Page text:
"When you look at some of the tasks we're asked to do, and what a robot could do, you're thinking of things that would be perhaps dangerous for a human to do or repetitive tasks that would wear a human out," he said. "So if you were to go around the station, for instance, and identify scenarios where it was risky to send a human in, whether you had a suspected fire or a toxic release and what you needed was a switch throw or to discharge a fire extinguisher into the right fire port, that's the kind of thing we could eventually envision sending Robonaut in to do.
"I'd much rather send a robot in than go in myself on a gas mask," he said. "But again, we're very early, and we'll be mapping those tasks to the capabilities that Robonaut demonstrates over the years. And it will be years before we figure all this out. So we're excited to see this all start."
Discovery also is carrying up an 8,161-pound external storage platform carrying a folded set of radiators that will serve as a spare in case of future problems with the station's external cooling system. The station features two independent coolant loops that circulate ammonia through huge radiators to dissipate the heat generated by the lab's electronics.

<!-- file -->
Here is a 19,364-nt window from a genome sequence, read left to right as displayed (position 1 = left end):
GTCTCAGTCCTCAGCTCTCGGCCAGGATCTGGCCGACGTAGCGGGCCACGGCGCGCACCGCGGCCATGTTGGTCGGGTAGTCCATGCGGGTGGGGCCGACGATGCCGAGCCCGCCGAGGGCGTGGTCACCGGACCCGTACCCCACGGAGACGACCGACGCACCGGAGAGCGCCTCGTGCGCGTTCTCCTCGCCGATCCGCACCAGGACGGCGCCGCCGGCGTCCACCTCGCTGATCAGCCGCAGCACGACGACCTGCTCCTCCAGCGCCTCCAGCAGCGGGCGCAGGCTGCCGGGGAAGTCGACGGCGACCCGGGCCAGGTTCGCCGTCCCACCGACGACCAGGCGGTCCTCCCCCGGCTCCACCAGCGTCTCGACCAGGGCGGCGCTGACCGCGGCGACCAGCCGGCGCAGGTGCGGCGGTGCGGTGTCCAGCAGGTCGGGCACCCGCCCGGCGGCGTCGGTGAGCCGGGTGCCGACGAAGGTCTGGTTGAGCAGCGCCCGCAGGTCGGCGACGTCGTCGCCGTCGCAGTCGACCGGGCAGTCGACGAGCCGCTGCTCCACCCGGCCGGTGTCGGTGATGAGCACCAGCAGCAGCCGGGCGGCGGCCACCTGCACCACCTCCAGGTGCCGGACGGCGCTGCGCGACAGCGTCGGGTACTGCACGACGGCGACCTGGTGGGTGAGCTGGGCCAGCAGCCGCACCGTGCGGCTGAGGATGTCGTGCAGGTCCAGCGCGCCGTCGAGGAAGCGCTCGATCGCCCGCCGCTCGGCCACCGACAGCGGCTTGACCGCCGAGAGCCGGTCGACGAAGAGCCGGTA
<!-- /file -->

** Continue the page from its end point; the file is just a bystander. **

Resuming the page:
The spare radiator panels weigh 2,475 pounds and are mounted on an external logistics carrier known as ELC-4. Barratt and Stott, operating the station's robot arm, will lift ELC-4 out of Discovery's cargo bay a few hours after docking on flight day three. They will hand it off to Boe, operating the shuttle's robot arm, and then reposition the station arm. After re-grappling the cargo carrier, Barratt and Stott will mount it on the right side of the station's power truss.
The next day, Barratt and Stott will use the station arm to pull the shuttle's heat shield inspection boom out of the cargo bay before handing it off to Boe and the shuttle's arm where it will remain for possible use later in the mission. Inside the station, the astronauts will begin work to repair one of the U.S. segment's carbon dioxide removal systems.